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Point B


We’re spending our first Chiang Mai days at the Nine House, a guest house in the north-west corner. The proprietor thereof, Mr. Tin, served a fine breakfast this morning (eggs & toast, pork & noodles, fresh mango, excellent coffee!), and showed us a small handmade book written by a Western friend of his about Thailand travels. Somewhere toward the city center we hear a school band playing slow, labored warm-up scales. From our room’s east-facing balcony is a mist-covered mountain, and on its western slope, between clouds, the spires of a temple. Word is: it’s reachable by scooter in 20 minutes.

[Note to self: rent a scooter this morning.]

The old city is wild: every street is packed with buildings, with no discernable zoning. Streets are lined with dwellings, shops, cafes, schools, (many) temples, stray dogs (all friendly, and--so far--disinterested). Scooters abound. We walked around the NW quarter yesterday afternoon, and the rush-hour traffic is dizzying. Chiang Mai drivers appear (a) fearless, (b) to hold loosely and lightly things like “rules”, and (c) operate chiefly on intuition. Stopped in a music store (hoorah!) and yours truly heaved a sigh of relief at the abundance of instruments and gear.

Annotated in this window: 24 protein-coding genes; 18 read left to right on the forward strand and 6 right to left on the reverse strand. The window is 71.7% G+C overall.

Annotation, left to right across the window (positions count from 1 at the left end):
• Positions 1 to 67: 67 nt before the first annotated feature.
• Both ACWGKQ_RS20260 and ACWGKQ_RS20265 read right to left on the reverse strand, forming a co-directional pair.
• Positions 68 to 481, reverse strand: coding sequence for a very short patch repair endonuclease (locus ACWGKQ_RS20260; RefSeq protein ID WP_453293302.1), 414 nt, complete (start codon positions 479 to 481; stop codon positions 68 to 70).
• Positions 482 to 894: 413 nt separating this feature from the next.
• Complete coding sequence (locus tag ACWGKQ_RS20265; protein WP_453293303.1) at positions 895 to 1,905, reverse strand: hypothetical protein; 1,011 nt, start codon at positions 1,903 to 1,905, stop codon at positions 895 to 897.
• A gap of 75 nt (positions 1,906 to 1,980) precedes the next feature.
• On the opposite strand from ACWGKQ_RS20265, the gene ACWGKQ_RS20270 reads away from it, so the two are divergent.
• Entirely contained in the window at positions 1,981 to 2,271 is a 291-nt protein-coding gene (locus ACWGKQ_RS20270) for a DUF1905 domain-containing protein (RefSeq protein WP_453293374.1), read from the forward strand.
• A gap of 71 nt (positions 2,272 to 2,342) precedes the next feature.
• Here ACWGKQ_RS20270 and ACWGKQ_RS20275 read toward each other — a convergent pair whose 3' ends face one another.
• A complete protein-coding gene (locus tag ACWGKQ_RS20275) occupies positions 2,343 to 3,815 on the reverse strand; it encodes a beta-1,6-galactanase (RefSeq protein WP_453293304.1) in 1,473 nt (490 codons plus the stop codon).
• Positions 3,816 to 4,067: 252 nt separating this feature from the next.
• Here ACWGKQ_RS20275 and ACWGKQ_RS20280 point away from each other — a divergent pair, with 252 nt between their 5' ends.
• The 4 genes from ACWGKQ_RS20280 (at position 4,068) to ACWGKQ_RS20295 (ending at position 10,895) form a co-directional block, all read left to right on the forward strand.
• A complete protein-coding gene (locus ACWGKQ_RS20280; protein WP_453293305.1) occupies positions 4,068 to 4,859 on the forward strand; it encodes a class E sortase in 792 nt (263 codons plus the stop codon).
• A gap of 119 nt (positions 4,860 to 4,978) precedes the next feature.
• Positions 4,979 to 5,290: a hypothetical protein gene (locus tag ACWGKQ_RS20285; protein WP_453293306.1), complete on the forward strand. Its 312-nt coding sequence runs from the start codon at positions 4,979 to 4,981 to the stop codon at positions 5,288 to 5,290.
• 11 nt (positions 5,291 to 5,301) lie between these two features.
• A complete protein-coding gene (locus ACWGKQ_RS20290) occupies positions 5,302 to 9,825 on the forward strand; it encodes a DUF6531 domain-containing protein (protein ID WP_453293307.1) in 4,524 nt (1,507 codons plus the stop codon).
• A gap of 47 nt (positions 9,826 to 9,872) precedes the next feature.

Last evening in fairly heavy rain, we walked 'neath umbrellas to the east side (the city is roughly 1m square) to dine @ a eatery / drinkery whose name now escapes me. We’ve arrived near the end of the rainy season, and are told that when the rain is truly heavy, you don’t carry an umbrella: you stay in.


On Tynan

When you're on the road for this long you get good at rationing. In our case, that applies to batteries and to food. I just last week ate a vegan food bar that I bought in LA in the beginning of March.

We don't plan far ahead, so we never know exactly when we'll be able to buy acceptable food. Batteries are the same way. We're on a 32 hour train ride that spans two nights from Saigon in South Vietnam to Hanoi in North Vietnam.

It's the second night now, so it's time to burn off my batteries which I haven't really used much of yet.

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